At the conference, the chairman of the Sheshinski Committee, Prof.
Eitan Sheshinski, rebuffed claims by gas exploration companies that the proposed tax regime would cause problems for the financing of the Tamar gas site.
“There is no basis for the claim that our recommendations will harm financing of the Tamar project,” he said.
Steinitz’s strong comments came ahead of meetings Prime Minister Binyamin Netanyahu held on Tuesday afternoon with government officials and representatives of gas exploration companies in order to come to a decision over how the nation’s natural resources should be taxed.
Netanyahu met with Steinitz, Landau and Governor of the Bank of Israel Prof. Stanley Fischer. He also met with Delek Group’s controlling shareholder, Itzhak Tshuva, Noble Energy chairman Charles Davidson, and Isramco controlling-shareholder Jacob Maimon.
At the beginning of this month, the Sheshinski Committee, appointed by Steinitz, presented its final recommendations to raise the government’s take on gas profits to between 52 percent and 62% compared with the current 30%. The committee proposed to levy a progressive tax on part of gas and oil companies’ profits, after they recouped 150% of their investment on the gas field projects.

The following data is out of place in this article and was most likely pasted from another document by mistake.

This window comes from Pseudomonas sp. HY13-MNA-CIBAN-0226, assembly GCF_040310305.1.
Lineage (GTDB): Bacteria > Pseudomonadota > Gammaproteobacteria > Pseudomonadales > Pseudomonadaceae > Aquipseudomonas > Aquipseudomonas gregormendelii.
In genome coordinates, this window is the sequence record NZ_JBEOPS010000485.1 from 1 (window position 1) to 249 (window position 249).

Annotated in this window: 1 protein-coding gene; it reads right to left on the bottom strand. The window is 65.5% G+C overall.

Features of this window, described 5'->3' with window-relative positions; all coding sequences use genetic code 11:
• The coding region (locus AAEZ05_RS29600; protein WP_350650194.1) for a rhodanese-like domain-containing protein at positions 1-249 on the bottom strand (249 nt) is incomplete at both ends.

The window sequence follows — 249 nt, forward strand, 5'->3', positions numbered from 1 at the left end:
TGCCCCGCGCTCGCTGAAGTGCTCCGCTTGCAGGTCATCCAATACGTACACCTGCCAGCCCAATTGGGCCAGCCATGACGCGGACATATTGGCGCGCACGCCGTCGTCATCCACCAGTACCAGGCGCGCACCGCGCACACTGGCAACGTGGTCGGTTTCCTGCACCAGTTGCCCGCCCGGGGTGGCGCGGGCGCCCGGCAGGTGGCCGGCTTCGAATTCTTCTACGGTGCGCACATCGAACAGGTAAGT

The tax rate would range from 20% to 50%, depending on the volume of the profits.
The cabinet is expected to approve the Sheshinski Committee’s recommendations next month. They would then need to be passed into law by the Knesset. The Finance Ministry expects that the final vote will be taken in mid-April.
Steinitz added that although the fruits of the change in the tax regime on gas and oil reserves will not contribute to growth during his tenure but only in five to 10 years, it must be part of the government’s longterm plans.
“The Israeli economy has come out of the global crisis much better than other developed countries,” he said.
“However we are part of a global economy that is still in a state of uncertainty and at such a time it is important to plan for the future in order to secure the present. Part of it is maintaining a strict fiscal discipline even in good times, as well as ensuring that the government and the public will get their share from the country’s natural resources,” he said.
Also speaking at the conference, Bank of Israel Deputy Gov. Prof. Zvi Eckstein expressed the central bank’s agreement with the final recommendations of the Sheshinski Committee.
“The committee’s recommendations are aimed at preserving the balance between a significant return for the entrepreneurs, far in excess of the capital cost, and protecting the state’s and the public’s share of the resource,” Eckstein said. “The system proposed by the committee, that the tax rate will depend on the size of the profits, ensures that taxation will be such that it will leave high profits for the investors, which will contribute to the development of the industry and the whole economy.”